Everything You Should Know About Onions

Everything You Should Know About Onions

Onions, also called bulb onions, are the most widely cultivated and consumed vegetables. It is present in almost every other recipe, especially in Pakistani cuisine. So, you must have consumed it a lot, whether you like it or not.

Well, in any case, it is of immense importance to know about the foods we consume daily. By knowing what we eat, we can understand our bodies and health better. So, without further ado, read ahead to learn more about onions!  

Onion’s Origin 

Initially, the wild Onion got used predominantly in western and eastern Asia. Although it soon got extinct, worldwide domestication means the onions were still in use in areas such as Iran and the sub-continent.

The usage of onions dates back to the ancient era. Archaeologists have found traces of onions from Bronze Age Settlements in China, which dates back to 5000BCE. Similar evidence also got discovered in Egypt, Rome, Europe, Pompeii, and North America, proving worldwide usage.

Types of Onions 

Onion is a biennial plant that grows around 15-45cm in height. It has yellowish fan-shaped leaves and fibrous roots. Over time, the onion bulb matures in the roots and swells. Now, depending on the region and method of cultivation, there can numerous types of onions. Here are the three primary types of onions (color-based):

  • Yellow/Brown Onions: These are sweet and full-flavored, which get mostly used for caramelized onions and French Onion Soup.  
  • Red/Purple Onions: A common ingredient in Pakistani cuisine, red/purple onions have a sharp flavor. These get mostly used in grilling and curries. 
  • White Onions: With a mild flavor, white onions get mostly used in classic Mexican cuisine. It turns golden after cooking and sautés. 

Nutritional Value of Onions 

Onion is not only famous for its flavor and texture, but also for its nutritious nature. A 3.5-ounce portion of Onion has only 40-calories, which is comparatively quite low. 

It also has the following nutrients:

  • 89% of water
  • 1.1 grams of protein 
  • 9.3 grams of carbohydrates 
  • 4.2 grams of sugar 
  • 1.7 grams of Fiber 
  • 0.1 grams of Fats 

Let’s evaluate a bit in detail. Carbohydrates form 9-10% of an onion. It comprises of simple sugars, such as glucose and fructose that are essential for obtaining sufficient energy for the day—the Fiber forms around 3% of an onion that includes healthy fibers, such as Fructans. Hence, improving digestive health and reducing inflammation.

Apart from this, Onion also supplies essential vitamins and minerals. These include Vitamin C, B6, Folate, and Potassium. There are plant compounds present, such as Quercetin and Sulfur compounds. Red/purple Onions also have Anthocyanins, which are quite powerful antioxidants. However, cooking at high temperatures can reduce the amounts of antioxidants in Onions.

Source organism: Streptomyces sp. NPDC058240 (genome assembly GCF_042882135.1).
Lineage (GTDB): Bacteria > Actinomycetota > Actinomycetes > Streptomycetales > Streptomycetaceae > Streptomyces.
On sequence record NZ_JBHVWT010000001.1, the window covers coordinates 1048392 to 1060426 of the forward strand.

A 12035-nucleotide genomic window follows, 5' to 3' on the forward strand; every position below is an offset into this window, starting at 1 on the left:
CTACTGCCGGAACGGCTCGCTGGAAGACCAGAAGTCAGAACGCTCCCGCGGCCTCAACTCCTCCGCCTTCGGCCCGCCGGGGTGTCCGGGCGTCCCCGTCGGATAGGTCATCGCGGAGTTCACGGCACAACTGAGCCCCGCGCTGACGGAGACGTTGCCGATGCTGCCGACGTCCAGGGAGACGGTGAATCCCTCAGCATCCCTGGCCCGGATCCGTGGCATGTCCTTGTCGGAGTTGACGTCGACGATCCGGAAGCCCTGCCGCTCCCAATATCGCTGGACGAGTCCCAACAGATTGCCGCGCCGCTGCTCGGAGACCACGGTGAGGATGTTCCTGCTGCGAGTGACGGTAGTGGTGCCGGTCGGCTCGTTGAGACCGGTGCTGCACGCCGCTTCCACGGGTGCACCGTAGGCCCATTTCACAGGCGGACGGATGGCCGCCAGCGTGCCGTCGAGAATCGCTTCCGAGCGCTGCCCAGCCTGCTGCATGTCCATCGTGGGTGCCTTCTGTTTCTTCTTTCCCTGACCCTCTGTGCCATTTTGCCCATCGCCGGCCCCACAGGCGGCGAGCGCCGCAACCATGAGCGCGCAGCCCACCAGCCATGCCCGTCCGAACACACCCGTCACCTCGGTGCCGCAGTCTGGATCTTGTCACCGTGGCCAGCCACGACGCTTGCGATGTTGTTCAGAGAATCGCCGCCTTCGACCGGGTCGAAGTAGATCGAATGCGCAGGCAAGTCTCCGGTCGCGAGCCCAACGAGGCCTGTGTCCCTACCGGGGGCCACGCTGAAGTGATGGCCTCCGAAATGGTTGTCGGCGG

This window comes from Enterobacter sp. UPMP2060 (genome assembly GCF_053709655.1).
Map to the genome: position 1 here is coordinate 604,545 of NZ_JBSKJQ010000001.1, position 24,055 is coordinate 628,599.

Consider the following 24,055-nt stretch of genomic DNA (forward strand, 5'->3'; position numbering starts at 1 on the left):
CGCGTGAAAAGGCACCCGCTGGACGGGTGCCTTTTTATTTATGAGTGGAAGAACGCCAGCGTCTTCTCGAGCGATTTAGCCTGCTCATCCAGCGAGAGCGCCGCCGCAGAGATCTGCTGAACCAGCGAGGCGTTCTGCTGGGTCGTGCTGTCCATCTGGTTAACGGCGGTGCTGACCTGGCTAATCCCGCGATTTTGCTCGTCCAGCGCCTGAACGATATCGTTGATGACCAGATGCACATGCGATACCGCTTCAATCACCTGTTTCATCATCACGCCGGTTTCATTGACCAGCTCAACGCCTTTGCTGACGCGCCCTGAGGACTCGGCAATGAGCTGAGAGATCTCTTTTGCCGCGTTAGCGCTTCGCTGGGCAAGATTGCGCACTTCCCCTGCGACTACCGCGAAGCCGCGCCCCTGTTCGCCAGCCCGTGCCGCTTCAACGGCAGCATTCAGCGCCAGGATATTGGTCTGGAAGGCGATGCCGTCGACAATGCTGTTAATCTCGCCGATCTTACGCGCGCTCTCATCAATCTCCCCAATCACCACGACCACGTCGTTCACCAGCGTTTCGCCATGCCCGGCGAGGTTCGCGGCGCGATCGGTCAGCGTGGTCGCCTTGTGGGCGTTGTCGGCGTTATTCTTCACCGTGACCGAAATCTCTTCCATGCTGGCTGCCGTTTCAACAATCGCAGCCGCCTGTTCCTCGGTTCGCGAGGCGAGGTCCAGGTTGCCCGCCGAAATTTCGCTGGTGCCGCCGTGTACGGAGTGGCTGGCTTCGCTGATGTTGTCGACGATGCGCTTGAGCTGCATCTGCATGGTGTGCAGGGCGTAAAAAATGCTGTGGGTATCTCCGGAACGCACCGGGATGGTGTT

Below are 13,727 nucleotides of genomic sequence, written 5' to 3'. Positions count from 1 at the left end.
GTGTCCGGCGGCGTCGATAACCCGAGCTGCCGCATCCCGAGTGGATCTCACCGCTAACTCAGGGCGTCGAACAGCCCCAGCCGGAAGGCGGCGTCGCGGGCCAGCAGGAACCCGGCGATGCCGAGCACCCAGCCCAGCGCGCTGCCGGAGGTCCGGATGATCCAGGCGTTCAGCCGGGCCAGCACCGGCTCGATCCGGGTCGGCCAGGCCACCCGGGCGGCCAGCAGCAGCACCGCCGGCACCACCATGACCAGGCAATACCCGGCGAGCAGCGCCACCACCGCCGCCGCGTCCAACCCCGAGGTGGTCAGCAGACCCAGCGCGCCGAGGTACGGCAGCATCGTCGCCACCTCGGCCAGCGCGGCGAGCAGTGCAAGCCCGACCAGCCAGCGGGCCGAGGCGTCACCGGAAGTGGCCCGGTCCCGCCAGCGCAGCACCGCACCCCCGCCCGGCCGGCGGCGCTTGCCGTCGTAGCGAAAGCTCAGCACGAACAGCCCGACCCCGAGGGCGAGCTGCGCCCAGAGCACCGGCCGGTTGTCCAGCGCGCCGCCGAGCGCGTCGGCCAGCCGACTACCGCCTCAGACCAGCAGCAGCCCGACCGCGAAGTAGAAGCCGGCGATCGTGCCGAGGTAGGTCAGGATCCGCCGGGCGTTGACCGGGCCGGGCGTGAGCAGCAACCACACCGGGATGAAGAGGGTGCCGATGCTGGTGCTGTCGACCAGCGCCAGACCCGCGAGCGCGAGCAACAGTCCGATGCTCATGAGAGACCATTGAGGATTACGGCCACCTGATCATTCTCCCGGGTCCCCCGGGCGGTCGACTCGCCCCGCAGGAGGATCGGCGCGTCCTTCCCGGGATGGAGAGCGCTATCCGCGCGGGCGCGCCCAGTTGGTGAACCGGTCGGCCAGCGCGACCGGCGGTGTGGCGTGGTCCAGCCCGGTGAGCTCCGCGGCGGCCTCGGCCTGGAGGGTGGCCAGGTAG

Health Benefits of Onions 

With a nutrient-dense profile, Onions possess numerous health benefits for humans. No wonder it gets largely consumed worldwide. Here are some fundamental benefits of eating Onions to the human body.

  • Strengthens Bone Health

A majority of old age people suffer from Osteoporosis, which is bone deterioration and weakening. However, regular Onion consumption can protect bones against it. And, in some cases, even increase bone density.  

  • Regulates Blood Sugar Level

According to research, patients with Type-2 diabetes can benefit a lot from Onions. Its unique composition regulates blood sugar levels and keeps it balanced. However, there is minimal research regarding Type-1 diabetes patients and whether the effect is identical to them.  

Downsides of Eating Onions 

Although Onion consumption has a lot of benefits, there are some side effects too. Perhaps, the most common downside of eating onions is the bad breath it produces. People who enjoy eating Onions often have to rely on mouth fresheners while interacting with others. Otherwise, it creates a sense of unpleasantness. Other downsides include:

  • Eye Irritation 

When chopping Onions, you must have felt a sharp stinging in eyes and then tears. It is also why parents stop this particular task in the kitchen. Well, have you ever wondered why does this happen?

Well, Onion cells release a gas called lachrymatory factor (LF) when cut. The gas mixes with the neurons in the eyes and causes stinging. In response, the tear gland starts tear production to flush out the irritant. Cutting Onions under running water can stop the gas from diffusing into the air. 

  • Onion Intolerance 

Yes, it is very rare, but some people are allergic to Onions. They experience digestive problems and bloating upon consumption. In extreme cases, a slight touch can trigger allergic reactions.

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